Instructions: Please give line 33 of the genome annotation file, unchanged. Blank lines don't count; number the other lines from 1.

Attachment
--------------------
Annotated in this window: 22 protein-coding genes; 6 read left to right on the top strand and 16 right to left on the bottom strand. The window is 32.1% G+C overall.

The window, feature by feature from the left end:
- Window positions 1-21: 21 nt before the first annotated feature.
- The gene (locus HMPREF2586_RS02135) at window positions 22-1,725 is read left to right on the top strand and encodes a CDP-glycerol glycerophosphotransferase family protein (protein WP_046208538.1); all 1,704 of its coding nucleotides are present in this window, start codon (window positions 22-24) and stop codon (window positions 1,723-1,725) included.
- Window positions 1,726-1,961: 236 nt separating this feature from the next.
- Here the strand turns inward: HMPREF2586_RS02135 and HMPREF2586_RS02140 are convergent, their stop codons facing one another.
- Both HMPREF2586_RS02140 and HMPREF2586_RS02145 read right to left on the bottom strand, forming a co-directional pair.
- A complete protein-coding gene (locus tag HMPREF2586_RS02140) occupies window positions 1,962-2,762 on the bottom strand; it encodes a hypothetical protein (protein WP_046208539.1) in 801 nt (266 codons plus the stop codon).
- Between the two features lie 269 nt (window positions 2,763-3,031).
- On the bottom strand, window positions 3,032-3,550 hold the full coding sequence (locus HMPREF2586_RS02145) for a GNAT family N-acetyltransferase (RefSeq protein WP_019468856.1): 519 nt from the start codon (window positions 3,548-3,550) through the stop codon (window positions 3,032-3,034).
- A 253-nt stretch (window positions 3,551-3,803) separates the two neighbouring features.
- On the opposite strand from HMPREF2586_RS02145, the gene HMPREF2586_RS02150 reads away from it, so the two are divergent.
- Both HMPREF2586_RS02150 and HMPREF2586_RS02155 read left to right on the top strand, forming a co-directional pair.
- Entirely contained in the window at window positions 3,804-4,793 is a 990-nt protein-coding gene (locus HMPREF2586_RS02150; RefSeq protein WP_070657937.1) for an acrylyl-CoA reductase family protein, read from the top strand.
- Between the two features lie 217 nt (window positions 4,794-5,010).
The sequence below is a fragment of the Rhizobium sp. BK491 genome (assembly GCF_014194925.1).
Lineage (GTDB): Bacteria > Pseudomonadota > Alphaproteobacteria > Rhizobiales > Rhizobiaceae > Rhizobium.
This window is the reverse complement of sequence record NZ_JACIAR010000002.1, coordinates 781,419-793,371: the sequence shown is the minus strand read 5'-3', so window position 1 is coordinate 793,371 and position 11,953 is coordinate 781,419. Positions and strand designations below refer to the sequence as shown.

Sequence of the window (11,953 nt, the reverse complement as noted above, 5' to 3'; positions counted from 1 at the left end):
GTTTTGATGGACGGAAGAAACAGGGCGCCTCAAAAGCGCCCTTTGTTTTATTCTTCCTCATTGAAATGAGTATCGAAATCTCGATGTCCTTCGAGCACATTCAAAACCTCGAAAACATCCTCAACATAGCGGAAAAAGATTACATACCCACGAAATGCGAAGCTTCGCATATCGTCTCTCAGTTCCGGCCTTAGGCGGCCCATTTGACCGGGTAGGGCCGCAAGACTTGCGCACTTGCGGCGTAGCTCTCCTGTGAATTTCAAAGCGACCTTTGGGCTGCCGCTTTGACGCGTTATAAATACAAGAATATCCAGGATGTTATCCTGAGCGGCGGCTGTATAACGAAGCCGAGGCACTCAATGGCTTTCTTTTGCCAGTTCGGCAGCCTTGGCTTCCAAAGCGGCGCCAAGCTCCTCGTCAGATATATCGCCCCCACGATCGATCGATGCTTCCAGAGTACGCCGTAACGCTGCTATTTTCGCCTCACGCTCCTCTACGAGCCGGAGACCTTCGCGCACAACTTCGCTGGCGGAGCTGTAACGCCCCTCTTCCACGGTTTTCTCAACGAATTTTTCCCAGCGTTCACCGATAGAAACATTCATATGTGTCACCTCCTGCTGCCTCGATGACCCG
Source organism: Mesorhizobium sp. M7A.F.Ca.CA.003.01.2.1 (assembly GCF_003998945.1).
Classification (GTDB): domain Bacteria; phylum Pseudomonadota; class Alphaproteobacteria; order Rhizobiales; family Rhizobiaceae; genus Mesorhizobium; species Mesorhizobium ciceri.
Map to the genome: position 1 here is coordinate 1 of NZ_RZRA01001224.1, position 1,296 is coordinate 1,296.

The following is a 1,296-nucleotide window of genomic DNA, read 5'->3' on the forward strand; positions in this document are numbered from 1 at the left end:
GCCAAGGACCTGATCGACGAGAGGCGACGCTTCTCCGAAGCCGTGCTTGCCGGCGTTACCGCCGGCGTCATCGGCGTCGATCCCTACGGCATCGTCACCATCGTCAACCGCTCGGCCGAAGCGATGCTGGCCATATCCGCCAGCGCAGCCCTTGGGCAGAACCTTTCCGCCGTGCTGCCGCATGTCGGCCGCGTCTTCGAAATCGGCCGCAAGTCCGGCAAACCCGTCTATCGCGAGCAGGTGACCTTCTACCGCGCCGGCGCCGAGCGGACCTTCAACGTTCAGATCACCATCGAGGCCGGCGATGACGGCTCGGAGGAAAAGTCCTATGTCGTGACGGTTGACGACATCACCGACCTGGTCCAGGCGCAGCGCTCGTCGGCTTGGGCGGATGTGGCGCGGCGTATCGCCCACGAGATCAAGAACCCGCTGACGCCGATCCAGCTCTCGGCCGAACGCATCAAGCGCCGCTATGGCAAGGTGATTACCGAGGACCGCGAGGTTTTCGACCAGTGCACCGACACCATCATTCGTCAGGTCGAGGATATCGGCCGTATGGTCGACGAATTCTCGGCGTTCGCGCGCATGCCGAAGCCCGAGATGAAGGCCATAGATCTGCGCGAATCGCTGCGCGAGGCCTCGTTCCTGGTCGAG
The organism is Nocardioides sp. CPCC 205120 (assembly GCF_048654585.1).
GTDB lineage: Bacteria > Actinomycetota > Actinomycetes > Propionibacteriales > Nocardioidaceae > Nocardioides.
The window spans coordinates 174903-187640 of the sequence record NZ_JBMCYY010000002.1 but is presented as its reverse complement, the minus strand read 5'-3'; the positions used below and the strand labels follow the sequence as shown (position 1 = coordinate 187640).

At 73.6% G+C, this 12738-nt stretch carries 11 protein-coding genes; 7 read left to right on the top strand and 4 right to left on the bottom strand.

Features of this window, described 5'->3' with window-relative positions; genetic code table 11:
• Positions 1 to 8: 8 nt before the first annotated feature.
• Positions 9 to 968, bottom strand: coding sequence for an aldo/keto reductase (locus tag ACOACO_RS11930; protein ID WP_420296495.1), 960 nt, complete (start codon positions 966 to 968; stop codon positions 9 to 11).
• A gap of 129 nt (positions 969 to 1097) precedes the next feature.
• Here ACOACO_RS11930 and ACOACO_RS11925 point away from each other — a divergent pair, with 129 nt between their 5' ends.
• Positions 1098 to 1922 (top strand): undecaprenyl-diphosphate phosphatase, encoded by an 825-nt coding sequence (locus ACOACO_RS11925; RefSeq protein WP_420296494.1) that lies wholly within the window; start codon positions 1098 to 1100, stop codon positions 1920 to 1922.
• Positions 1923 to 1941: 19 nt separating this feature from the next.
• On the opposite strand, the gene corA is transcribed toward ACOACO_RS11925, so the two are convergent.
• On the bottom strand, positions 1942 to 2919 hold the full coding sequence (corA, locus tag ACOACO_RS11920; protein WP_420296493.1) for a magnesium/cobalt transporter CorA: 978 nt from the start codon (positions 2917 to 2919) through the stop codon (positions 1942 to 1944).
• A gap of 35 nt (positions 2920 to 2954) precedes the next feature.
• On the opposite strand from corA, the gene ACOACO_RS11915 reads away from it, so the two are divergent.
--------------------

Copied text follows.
• A gap of 129 nt (positions 969 to 1097) precedes the next feature.